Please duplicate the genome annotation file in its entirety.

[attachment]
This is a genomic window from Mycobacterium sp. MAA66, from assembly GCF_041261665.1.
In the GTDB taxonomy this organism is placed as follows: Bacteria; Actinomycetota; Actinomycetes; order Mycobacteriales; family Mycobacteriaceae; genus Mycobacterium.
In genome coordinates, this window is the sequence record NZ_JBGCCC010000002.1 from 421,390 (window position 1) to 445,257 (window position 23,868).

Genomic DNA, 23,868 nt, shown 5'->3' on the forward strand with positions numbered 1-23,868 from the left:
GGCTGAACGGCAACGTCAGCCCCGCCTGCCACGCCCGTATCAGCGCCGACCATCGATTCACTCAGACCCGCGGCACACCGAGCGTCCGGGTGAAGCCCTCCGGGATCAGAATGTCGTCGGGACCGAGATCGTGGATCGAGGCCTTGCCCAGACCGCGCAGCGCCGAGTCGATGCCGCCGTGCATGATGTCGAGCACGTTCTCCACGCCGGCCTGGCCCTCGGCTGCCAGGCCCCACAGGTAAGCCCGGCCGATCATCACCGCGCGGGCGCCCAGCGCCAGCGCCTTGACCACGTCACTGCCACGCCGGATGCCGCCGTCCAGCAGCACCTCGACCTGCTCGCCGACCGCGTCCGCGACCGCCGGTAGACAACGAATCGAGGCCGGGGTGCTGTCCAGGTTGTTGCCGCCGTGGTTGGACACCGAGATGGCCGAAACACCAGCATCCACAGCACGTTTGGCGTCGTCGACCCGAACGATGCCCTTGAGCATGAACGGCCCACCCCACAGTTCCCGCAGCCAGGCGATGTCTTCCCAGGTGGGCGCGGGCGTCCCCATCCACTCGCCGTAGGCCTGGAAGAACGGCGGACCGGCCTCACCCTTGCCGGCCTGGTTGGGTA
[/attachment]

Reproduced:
This is a genomic window from Mycobacterium sp. MAA66, from assembly GCF_041261665.1.
In the GTDB taxonomy this organism is placed as follows: Bacteria; Actinomycetota; Actinomycetes; order Mycobacteriales; family Mycobacteriaceae; genus Mycobacterium.
In genome coordinates, this window is the sequence record NZ_JBGCCC010000002.1 from 421,390 (window position 1) to 445,257 (window position 23,868).

Genomic DNA, 23,868 nt, shown 5'->3' on the forward strand with positions numbered 1-23,868 from the left:
GGCTGAACGGCAACGTCAGCCCCGCCTGCCACGCCCGTATCAGCGCCGACCATCGATTCACTCAGACCCGCGGCACACCGAGCGTCCGGGTGAAGCCCTCCGGGATCAGAATGTCGTCGGGACCGAGATCGTGGATCGAGGCCTTGCCCAGACCGCGCAGCGCCGAGTCGATGCCGCCGTGCATGATGTCGAGCACGTTCTCCACGCCGGCCTGGCCCTCGGCTGCCAGGCCCCACAGGTAAGCCCGGCCGATCATCACCGCGCGGGCGCCCAGCGCCAGCGCCTTGACCACGTCACTGCCACGCCGGATGCCGCCGTCCAGCAGCACCTCGACCTGCTCGCCGACCGCGTCCGCGACCGCCGGTAGACAACGAATCGAGGCCGGGGTGCTGTCCAGGTTGTTGCCGCCGTGGTTGGACACCGAGATGGCCGAAACACCAGCATCCACAGCACGTTTGGCGTCGTCGACCCGAACGATGCCCTTGAGCATGAACGGCCCACCCCACAGTTCCCGCAGCCAGGCGATGTCTTCCCAGGTGGGCGCGGGCGTCCCCATCCACTCGCCGTAGGCCTGGAAGAACGGCGGACCGGCCTCACCCTTGCCGGCCTGGTTGGGTA